Prescriptivist’s Corner: Taking Johnson To Task

LEXICO’GRAPHER. n.s. A writer of dictionaries; a harmless drudge, that busies himself in tracing the original, and signification of words.
—Samuel Johnson’s A Dictionary of the English Language, 1755

I included this quote in the last newsletter as part of the announcement of the change of the blog/newsletter name from A Way With Words to The Harmless Drudge. The new name is, of course, taken from Johnson’s famed dictionary definition.

But a reader wrote back complaining about the use of that in the definition, and Samuel Johnson or not, this was just plain incorrect. It should be, she said, who busies himself.

What we have here is an excellent illustration of how language changes over time. Of course, in today’s speech we would not properly use that to refer to a person. That is a relative pronoun that refers to things. Who or whom are used to refer to people. But this was not always so.

That is one of the oldest pronouns in English. As seen in this passage from the Vespasian Psalter, c.825:

In bebode ðæt ðu bibude. (In command that thou decree.)

It was common through the 18th century to use that in reference to people as well as things. We have this from Wycliffe’s 1382 Bible:

Oure fadir that art in heuenes

Or there is this from Shakespeare’s Hamlet, written in 1601:

By heaven, I’ll make a ghost of him that lets me.

The word that fell out of favor in the 17th century, disappearing from literary works during that century. It returned in the next.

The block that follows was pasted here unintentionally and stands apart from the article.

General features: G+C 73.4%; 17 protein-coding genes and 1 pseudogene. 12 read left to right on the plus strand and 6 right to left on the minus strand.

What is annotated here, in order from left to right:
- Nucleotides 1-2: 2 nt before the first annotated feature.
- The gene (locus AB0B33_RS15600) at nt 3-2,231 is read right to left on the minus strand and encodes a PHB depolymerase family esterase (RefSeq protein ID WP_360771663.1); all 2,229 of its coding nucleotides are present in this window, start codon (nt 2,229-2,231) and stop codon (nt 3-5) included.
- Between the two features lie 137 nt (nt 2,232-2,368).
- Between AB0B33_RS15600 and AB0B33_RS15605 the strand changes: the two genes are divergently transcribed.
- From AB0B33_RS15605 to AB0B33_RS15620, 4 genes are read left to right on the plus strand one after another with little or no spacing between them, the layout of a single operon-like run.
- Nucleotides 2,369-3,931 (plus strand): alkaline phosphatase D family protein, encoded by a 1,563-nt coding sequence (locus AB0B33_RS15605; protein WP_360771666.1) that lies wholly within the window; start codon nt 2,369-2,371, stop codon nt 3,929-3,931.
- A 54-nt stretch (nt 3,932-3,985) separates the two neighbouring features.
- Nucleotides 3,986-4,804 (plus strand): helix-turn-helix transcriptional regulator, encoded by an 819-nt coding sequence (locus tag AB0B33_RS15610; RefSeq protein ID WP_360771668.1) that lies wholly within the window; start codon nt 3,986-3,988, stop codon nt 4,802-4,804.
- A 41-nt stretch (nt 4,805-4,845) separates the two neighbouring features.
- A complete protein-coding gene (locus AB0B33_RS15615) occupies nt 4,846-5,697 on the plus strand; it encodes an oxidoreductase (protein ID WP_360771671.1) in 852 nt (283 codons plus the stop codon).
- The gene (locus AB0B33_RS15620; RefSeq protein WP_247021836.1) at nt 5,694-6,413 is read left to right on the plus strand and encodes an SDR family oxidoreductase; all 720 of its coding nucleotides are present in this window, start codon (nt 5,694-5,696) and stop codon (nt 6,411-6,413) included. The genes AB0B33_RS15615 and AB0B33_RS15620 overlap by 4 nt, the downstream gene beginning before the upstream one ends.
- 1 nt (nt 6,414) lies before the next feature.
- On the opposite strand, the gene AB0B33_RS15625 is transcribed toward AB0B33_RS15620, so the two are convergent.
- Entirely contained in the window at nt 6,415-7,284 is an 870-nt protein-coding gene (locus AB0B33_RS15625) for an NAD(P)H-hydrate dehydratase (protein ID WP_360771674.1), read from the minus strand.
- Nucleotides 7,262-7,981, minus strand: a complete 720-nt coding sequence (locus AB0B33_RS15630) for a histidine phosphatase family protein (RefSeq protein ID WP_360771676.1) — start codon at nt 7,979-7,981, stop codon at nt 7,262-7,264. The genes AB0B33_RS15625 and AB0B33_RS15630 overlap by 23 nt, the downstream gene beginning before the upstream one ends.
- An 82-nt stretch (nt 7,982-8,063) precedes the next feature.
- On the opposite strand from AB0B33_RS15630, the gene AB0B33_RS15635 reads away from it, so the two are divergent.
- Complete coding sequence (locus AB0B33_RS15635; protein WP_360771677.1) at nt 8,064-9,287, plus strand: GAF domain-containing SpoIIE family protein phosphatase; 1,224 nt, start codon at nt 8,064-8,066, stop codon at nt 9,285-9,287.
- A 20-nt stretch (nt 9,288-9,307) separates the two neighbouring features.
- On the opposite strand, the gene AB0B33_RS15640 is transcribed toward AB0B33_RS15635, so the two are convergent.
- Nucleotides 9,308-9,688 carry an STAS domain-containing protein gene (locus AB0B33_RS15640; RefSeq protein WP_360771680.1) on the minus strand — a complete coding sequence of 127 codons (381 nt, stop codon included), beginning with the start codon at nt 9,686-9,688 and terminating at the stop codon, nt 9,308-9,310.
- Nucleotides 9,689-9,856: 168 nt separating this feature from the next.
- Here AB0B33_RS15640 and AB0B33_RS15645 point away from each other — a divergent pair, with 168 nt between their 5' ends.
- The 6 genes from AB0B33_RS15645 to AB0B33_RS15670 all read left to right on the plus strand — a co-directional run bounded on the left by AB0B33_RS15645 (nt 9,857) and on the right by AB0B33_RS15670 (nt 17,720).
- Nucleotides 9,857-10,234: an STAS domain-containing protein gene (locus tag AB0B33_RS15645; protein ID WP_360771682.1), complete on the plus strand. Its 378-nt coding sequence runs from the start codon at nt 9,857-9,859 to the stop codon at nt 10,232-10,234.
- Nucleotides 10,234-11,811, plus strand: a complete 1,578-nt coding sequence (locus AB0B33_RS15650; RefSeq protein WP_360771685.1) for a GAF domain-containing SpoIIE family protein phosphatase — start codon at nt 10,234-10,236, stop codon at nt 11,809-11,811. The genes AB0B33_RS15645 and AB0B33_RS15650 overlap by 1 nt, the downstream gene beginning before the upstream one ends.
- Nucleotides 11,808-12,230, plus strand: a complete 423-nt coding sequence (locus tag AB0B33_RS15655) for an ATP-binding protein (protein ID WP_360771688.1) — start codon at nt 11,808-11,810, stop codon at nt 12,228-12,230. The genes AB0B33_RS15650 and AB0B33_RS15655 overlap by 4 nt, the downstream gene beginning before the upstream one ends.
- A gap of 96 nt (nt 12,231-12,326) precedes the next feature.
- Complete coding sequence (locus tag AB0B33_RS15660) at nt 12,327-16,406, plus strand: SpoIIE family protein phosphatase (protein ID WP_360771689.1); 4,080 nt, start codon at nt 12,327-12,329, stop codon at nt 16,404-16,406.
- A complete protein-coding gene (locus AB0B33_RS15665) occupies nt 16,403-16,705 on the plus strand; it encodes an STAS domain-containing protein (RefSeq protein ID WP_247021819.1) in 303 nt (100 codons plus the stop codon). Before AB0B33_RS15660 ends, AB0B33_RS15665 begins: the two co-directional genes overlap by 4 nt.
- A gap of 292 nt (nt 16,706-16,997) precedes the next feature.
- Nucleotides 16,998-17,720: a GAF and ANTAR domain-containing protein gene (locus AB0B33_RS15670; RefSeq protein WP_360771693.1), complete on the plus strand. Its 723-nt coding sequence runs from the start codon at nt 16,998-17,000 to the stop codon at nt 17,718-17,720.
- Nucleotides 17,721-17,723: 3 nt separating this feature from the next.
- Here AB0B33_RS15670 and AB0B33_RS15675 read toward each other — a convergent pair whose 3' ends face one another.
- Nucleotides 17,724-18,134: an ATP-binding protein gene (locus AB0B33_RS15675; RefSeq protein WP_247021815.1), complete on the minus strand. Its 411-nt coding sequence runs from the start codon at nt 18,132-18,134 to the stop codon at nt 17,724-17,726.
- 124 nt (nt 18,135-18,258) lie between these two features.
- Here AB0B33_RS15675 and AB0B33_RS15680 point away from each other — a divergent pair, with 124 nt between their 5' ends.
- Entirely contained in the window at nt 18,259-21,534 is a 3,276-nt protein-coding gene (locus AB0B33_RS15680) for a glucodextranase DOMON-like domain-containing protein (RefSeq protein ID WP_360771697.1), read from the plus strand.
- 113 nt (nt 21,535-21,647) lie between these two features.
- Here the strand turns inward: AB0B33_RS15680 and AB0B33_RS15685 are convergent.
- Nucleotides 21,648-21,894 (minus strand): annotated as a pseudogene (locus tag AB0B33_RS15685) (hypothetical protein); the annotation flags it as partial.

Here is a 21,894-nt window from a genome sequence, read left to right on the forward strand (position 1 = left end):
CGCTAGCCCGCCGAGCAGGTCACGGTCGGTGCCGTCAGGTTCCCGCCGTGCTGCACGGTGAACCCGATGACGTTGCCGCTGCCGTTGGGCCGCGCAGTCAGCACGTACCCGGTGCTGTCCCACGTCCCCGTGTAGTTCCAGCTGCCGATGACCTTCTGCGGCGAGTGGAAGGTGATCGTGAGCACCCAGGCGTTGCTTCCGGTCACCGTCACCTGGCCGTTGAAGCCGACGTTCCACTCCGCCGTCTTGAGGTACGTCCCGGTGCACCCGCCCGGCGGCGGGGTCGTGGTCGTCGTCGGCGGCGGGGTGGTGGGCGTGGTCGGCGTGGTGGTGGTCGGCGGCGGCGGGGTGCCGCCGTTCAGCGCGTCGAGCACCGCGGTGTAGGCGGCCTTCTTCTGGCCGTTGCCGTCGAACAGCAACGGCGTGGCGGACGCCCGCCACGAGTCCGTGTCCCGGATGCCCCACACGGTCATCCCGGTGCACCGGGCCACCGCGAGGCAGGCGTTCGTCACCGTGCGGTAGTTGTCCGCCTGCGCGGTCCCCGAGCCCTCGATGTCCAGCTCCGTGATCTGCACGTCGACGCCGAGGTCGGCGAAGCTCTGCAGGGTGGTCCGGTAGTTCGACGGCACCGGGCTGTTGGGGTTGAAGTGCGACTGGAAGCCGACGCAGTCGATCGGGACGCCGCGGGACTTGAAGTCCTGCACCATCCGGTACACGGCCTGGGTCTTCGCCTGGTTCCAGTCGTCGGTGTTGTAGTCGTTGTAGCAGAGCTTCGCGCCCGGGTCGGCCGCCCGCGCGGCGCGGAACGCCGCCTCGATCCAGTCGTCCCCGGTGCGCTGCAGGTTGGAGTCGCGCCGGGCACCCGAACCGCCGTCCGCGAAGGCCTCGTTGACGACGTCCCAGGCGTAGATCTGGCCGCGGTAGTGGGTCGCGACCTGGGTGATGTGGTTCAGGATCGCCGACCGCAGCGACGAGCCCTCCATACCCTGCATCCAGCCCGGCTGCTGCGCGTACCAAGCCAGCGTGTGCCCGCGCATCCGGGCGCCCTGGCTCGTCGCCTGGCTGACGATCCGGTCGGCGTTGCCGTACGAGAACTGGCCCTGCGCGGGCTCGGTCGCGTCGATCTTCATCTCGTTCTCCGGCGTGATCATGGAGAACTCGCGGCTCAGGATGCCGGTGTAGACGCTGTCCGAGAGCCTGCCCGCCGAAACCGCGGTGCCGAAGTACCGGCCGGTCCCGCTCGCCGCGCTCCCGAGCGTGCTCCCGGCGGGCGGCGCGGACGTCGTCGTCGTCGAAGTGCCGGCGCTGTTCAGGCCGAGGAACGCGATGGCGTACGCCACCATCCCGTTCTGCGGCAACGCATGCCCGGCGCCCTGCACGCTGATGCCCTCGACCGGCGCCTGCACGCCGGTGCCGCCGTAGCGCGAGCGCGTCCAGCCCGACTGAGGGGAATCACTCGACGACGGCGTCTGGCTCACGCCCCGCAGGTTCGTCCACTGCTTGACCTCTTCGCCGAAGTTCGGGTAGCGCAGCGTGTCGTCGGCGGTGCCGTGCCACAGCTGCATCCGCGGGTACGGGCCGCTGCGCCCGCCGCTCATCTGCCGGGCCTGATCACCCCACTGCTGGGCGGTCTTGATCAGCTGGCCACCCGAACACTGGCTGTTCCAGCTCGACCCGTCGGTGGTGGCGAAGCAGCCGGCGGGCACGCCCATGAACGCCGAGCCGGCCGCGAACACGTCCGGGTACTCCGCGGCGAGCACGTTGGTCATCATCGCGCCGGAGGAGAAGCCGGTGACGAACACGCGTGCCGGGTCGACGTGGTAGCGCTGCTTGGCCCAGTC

It wasn’t until the 18th century that grammarians started calling for the restriction of that to inanimate objects. The first of these was an anonymous 1752 work, Observations Upon the English Language. It said who was:

the only proper Word to be used in Relation to Persons and Animals.

This grammar did not refer to that at all, instead calling for which to be used “in Relation to Things.” This is probably a holdover from the disdain that that was held in the previous century.

Johnson, writing at about the same time as the anonymous prescriptivist, seems to have had a better eye for the actual use of language. His use of that is right in line with other texts of his day.

But in this case, the prescriptivists seem to have won. Over the years since Johnson, the use of that has become restricted to things, such that his words appear a bit strange, and even incorrect, to the modern reader. The lesson is that criticism of usage in past centuries needs to be judged by the standards of that day, not by our own.

(Sources: Webster’s Dictionary of English Usage; Oxford English Dictionary, 2nd Edition)

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